However, says Collins: "the gulf between strategy and regulation means that there is currently a greater legislative and financial burden on our carbon-neutral fuel than less environmentally-friendly, fossil fuel counterparts such as diesel.
“This is because, despite being classified an end of waste (EoW) product by the Environment Agency – which means the fuel ceases to be a waste product once it leaves the filtration process – LF100 is still subject to the Environmental Permitting Regulations 2007 (EPR).”
The EPR states that all waste and combustion activities above certain thresholds must either be granted an exemption under the regulations or hold a permit before operations begin.Living Fuels, like other companies in the renewable energy sector, is affected by the wording in Section 1.1 which states that “fuels manufactured from or including waste” require a permit as the oil they are created from was once classified a waste product.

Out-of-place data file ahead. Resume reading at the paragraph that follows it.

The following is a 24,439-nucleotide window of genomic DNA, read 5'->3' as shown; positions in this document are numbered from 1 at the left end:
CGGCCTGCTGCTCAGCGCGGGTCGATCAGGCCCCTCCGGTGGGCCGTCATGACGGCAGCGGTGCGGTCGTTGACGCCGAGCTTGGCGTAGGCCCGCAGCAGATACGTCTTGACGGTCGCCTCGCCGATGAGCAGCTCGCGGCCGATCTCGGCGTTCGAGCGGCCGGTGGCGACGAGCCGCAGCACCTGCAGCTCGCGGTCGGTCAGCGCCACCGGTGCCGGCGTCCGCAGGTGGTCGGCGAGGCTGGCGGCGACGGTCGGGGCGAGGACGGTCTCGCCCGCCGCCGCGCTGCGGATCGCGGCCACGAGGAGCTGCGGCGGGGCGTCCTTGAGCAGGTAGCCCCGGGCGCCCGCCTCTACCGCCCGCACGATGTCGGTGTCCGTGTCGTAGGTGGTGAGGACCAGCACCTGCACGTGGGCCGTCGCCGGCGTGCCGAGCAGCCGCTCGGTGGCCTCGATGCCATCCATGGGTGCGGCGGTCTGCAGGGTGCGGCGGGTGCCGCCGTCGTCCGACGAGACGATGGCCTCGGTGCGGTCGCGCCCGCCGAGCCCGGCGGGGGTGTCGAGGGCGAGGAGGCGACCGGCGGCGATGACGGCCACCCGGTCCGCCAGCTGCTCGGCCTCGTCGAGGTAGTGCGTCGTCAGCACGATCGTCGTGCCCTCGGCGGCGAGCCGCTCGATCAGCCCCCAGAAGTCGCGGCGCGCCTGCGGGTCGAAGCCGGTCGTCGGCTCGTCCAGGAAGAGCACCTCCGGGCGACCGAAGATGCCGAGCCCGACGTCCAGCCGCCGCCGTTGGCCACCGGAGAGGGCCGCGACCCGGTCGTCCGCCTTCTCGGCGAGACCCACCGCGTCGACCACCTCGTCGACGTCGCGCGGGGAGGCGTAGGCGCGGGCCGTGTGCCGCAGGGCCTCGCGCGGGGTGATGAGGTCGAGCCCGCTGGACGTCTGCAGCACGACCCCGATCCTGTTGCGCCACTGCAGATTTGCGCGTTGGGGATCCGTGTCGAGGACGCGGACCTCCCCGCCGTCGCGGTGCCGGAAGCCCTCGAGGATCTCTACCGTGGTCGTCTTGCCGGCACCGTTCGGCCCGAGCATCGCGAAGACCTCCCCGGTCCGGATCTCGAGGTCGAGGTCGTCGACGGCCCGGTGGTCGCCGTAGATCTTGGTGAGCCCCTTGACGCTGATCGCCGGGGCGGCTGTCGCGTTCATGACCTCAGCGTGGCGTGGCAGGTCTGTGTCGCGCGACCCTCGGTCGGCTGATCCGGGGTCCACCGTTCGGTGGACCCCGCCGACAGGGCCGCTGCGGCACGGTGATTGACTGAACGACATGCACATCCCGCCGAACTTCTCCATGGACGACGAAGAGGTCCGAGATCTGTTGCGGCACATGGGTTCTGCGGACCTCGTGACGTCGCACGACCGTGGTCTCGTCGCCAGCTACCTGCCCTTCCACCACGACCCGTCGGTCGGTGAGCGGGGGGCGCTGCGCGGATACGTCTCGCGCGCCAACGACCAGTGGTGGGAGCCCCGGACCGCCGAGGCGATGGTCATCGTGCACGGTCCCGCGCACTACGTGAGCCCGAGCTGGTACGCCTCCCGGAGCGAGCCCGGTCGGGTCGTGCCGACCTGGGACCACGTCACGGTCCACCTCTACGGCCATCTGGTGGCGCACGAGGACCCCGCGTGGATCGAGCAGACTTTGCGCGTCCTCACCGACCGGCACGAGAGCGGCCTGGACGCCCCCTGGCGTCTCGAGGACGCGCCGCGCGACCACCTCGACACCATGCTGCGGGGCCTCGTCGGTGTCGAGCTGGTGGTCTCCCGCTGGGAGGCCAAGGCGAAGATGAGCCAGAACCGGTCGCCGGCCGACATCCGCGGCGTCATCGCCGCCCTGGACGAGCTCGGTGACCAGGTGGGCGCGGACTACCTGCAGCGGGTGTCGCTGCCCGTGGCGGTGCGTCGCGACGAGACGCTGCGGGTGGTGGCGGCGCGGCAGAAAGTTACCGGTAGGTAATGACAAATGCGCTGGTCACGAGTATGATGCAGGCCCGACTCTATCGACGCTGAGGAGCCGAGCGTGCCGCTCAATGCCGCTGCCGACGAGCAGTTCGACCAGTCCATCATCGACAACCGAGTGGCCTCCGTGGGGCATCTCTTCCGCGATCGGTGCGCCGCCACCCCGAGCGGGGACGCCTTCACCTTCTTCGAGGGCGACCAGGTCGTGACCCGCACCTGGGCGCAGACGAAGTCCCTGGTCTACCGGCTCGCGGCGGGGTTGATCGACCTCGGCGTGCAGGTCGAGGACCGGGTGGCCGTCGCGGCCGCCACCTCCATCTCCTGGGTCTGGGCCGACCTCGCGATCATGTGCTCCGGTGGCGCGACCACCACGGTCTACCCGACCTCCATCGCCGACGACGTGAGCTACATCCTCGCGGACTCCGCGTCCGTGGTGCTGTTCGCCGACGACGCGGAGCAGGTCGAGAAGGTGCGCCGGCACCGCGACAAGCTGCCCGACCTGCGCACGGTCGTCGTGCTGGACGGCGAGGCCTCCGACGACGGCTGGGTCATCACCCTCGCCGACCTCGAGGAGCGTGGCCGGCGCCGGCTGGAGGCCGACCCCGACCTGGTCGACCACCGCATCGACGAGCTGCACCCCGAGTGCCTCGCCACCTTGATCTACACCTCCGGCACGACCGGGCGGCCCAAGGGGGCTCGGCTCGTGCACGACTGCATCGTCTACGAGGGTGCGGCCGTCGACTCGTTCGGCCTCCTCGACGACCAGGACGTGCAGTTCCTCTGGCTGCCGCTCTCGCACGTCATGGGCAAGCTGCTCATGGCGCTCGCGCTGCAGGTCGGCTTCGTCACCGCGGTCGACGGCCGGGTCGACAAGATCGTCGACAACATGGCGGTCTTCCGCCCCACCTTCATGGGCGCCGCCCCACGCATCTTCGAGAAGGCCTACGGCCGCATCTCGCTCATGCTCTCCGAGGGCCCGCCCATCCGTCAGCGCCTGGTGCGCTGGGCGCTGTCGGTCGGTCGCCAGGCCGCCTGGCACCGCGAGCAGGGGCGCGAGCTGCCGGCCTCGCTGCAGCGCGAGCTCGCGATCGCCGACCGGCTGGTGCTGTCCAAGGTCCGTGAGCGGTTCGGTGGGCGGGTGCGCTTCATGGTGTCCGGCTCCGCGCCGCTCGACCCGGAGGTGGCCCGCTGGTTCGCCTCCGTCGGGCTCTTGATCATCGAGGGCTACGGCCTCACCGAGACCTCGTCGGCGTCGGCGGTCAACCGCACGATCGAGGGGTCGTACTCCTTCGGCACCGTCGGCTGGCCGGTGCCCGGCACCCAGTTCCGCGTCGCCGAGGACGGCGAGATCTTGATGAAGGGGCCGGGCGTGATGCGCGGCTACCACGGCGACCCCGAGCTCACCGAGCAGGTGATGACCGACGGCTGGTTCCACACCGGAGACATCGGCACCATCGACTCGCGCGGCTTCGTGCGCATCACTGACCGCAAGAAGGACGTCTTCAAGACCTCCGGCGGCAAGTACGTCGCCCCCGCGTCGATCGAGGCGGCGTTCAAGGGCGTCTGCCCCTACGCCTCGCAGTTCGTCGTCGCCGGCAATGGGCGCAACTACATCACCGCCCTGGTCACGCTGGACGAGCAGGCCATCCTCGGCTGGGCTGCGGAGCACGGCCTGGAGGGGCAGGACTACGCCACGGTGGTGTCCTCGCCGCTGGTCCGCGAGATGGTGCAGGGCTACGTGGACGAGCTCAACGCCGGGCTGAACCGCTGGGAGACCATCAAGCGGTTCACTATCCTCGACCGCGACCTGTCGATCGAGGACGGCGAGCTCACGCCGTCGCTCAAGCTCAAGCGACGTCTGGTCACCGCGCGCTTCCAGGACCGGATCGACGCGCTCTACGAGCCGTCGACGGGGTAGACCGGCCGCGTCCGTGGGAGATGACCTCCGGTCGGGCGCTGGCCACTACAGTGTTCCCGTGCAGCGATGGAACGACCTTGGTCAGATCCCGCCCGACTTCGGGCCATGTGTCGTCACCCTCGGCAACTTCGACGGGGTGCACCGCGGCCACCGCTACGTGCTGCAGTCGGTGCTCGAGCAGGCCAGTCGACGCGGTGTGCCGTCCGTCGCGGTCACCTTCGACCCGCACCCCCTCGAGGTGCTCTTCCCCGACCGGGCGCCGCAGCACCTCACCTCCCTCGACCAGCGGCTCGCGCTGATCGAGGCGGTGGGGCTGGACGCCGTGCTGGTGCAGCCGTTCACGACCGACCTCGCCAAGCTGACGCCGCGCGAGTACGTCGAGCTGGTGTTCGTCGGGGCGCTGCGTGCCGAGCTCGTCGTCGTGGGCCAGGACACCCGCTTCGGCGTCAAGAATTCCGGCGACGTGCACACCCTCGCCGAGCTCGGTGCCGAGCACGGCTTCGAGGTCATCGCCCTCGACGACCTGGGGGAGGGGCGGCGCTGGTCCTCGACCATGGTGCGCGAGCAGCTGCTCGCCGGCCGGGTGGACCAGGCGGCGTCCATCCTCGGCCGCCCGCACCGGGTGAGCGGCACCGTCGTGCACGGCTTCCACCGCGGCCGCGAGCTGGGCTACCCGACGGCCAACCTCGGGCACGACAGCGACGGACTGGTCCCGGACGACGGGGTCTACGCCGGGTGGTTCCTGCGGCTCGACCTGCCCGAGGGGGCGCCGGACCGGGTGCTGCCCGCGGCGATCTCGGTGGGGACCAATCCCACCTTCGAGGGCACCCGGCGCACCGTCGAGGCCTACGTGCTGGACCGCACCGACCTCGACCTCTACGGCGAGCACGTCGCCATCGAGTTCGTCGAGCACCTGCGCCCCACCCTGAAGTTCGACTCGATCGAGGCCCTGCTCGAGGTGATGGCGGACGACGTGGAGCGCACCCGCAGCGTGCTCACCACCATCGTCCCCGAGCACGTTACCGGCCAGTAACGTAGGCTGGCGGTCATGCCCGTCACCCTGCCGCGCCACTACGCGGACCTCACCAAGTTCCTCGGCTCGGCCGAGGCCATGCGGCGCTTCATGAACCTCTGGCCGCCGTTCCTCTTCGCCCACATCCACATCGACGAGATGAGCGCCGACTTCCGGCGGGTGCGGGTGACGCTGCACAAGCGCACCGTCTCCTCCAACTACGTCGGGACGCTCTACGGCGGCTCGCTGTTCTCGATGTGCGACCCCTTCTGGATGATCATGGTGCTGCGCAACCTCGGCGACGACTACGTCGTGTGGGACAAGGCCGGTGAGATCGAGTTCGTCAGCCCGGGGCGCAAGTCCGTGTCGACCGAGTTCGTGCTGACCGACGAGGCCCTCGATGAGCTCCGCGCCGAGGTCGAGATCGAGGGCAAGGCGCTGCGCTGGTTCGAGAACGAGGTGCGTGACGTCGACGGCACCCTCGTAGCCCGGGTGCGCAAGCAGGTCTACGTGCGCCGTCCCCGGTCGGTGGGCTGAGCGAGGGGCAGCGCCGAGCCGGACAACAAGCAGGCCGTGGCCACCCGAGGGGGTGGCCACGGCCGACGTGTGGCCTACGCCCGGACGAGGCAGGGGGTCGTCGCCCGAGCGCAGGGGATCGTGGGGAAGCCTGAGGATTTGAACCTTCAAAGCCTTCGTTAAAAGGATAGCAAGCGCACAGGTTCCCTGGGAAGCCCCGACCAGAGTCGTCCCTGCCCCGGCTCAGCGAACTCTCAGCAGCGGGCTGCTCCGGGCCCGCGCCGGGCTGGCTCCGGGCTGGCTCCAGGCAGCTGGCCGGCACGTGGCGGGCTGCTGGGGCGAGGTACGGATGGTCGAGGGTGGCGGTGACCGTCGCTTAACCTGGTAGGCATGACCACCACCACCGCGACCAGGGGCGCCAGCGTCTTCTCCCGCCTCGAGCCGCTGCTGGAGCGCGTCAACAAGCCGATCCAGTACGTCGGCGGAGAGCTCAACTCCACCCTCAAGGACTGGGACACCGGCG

The EPR legislation does not take into account the legal and technical status of EoW fuel products.
Collins continues: “it takes a lot of time and money to achieve EoW status and achieving this mark should mean that the fuel is treated as having ceased to be waste.However, in reality the EPR continues to treat EoW fuels as a waste product.That means a heavier financial and legislative burden than mineral diesel.”
However, says Collins, there is hope for the UCO renewable energy market."We’ve been working closely with our constituency MP, the Environment Agency, Defra and the environment secretary to raise awareness of the discrepancies in the legislation.
“A number of discussions have taken place in London in recent months.These have opened the way to amending the regulations so that it’s commercially viable for companies to recycle the vast quantities of UCO – currently clogging our sewers and filling our landfill sites – into renewable energy.
“If the legislation does not catch up with strategy and technology then we will miss a real opportunity to build the renewable energy capacity of the UK while supporting the drive to become a zero waste nation.